Gary Gilmore is most known not for the people he killed so much as for the way that he died. As killers go, Gilmore wasn’t even a serial killer by definition. He was responsible for two deaths, both in the commission of a crime. We remember Gilmore mostly because he fought to be executed at a time the United States Supreme Court had stricken down our nation’s death penalty laws in a landmark decision, Furman vs. Georgia. Most people think that decision declared capital punishment as cruel and unusual. What it actually did was declare the procedures for assigning the death penalty as “fundamentally unfair”. At the time Gilmore was apprehended, death penalty laws had been rewritten to comply with the Supreme Court’s concerns and capital punishment was already well on its way to returning to the American justice landscape. States were being cautious and moving slowly. No one wanted to be that first test case so, while the penalty was back on the books, no state was yet willing to wade into the murky waters of actual executions. Then along came Gary Gilmore, who decided he wanted to be executed. His legal maneuverings and successful bid to be executed tolled an ominous sound on death rows across the country. Executions were back in form, and everybody knew who to blame: Gary Gilmore.
Career criminal Gary Gilmore (Jones) has been released from prison. He attempts to integrate himself back into society through a relationship with Nicole Baker (Arquette). He’s unable to control his own rages and impulsive personality. He kills in two separate robberies and is eventually caught. He fights to be executed for his crimes and ends up before a firing squad in 1977.
Noted writer Norman Mailer found the Gilmore subject to be a compelling one. He wrote the book, The Executioner’s Song, and took away a Pulitzer for the effort. There’s little doubt that Mailer was trying to find a way to romanticize the story a bit and create an American mythos of sorts. Whatever his intentions, that’s the effort the television mini-series accomplished. Since Mailer also wrote the screenplay, it can’t be argued that the story strayed far from its roots or intentions. The film was originally released as a mini-series running over 2 nights for 2 hours each. The actual film time was 157 minutes. That was back in 1982, and while I do remember watching the show, I carried very little memory of the event with me to this day. If you’re expecting an extended or somewhat “unrated” version from this Director’s Cut, you are in for a disappointment. The DVD actually runs over 20 minutes shorter than the original version. What was cut I can’t begin to tell you. Unfortunately, it wasn’t enough.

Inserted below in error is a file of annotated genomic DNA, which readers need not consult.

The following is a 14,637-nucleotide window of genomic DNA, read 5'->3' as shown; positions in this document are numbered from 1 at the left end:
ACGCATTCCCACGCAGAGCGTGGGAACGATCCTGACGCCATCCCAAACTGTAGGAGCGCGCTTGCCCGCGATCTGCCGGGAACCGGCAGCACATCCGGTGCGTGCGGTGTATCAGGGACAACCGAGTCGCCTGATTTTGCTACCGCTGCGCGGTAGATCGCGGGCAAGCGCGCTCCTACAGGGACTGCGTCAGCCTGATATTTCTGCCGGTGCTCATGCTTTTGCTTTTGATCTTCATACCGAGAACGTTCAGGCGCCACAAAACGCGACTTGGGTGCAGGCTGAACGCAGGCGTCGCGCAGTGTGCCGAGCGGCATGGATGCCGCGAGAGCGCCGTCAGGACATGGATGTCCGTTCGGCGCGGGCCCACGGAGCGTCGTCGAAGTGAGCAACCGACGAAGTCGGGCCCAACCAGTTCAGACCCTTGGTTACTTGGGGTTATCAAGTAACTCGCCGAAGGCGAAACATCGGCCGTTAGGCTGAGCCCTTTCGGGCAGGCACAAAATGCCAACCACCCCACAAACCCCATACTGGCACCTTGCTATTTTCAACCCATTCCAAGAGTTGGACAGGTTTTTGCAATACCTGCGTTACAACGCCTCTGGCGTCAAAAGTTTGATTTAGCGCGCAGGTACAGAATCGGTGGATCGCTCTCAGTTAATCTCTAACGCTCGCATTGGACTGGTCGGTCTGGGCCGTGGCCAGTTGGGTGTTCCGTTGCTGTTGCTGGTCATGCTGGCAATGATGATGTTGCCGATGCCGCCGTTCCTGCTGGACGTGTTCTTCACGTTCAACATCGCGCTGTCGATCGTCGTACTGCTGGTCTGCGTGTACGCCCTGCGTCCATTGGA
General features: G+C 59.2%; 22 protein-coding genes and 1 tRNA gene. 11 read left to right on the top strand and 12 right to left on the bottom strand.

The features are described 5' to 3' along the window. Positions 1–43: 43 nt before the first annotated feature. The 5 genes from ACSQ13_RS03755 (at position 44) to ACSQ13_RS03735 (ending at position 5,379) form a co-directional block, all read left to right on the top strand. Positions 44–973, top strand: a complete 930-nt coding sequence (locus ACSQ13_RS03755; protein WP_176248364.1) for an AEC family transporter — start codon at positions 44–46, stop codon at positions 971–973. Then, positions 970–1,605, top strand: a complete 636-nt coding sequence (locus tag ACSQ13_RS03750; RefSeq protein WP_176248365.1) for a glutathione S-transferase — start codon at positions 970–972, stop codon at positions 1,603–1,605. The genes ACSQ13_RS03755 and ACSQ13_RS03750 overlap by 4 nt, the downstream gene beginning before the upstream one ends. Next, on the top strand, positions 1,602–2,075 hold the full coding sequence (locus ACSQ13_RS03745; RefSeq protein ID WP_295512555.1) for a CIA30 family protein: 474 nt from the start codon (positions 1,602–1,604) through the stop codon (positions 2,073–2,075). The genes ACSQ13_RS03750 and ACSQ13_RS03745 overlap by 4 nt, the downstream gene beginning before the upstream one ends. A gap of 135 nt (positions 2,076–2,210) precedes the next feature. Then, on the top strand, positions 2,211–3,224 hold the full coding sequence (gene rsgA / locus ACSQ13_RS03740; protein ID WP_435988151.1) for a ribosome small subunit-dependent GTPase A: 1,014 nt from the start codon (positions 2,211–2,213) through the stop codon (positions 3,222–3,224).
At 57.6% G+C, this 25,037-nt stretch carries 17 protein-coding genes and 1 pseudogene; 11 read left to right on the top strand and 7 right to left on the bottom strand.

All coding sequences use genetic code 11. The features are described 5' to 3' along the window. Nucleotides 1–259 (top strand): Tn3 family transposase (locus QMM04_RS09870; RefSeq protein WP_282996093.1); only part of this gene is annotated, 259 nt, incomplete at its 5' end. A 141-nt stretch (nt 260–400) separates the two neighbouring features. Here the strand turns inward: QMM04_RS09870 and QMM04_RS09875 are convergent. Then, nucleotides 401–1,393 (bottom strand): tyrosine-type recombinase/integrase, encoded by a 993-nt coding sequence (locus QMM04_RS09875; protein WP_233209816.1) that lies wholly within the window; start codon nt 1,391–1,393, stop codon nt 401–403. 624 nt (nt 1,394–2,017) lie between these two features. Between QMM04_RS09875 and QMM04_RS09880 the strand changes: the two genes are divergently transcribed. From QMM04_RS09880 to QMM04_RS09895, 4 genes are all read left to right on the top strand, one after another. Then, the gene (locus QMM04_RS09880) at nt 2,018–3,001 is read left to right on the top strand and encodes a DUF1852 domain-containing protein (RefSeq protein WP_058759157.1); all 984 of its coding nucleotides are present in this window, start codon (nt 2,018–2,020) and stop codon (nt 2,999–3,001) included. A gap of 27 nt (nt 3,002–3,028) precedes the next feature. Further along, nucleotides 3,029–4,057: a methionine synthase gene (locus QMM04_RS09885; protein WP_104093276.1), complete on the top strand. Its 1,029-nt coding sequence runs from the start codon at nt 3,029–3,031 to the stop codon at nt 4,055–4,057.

The film runs entirely too long. Almost the entire running time is devoted to Gilmore’s relationship with Nicole. Tommy Lee Jones certainly impresses with one of his earliest roles, but even his dead on performance can’t keep this film from dragging on. There’s also a rather good performance by Eli Wallach, who attempts to mentor and help Gilmore. The pace is agonizingly slow. If you’re looking for action, there isn’t much to be found. Remember that Gilmore only killed a couple of people, and it wasn’t anything more elaborate than shooting as part of a robbery. If you were hoping that the film would explore the legal entanglements the case created, again, you will be in for a letdown. None of the court proceedings are really covered, and the significance of the case for other death row inmates is covered only in a text postscript to the film. Instead, we’re treated to Gilmore’s half-hearted attempts to go straight, while we bear witness to his abusive behavior along the way. If Mailer wanted to elicit sympathy, he failed miserably. Years ago I read the book and found it quite a good read. Something was lost in translation.
The Executioner’s Song is presented in its original broadcast full frame format. This is a terrible transfer. The print used is loaded with scratches and other specks and flaws. Colors are incredibly soft. There is far too much grain, rendering black levels almost non-existent. There just isn’t anything good to say about this print. It is one of the worst transfers I’ve seen in many years.
The Dolby Digital Mono track exists to serve the dialog, and it barely accomplishes that. There’s a lot of harsh tones, particularly in louder or higher frequency moments. You can hear the dialog, but it sounds scratchy and not at all better than it likely was over a bad aerial in 1982.
These kinds of stories have always interested me. I taught high school criminal law, and Gary Gilmore holds a significant place in that curriculum. I wasn’t so much let down by the lack of a dynamic story. I was very disappointed that the legal aspects of the case were treated as a mere afterthought. The truth is that none of Gilmore’s life would have any dramatic purpose if not for his impact on capital punishment. Now, if someone wants to do a story on that, then I say “let’s do it”.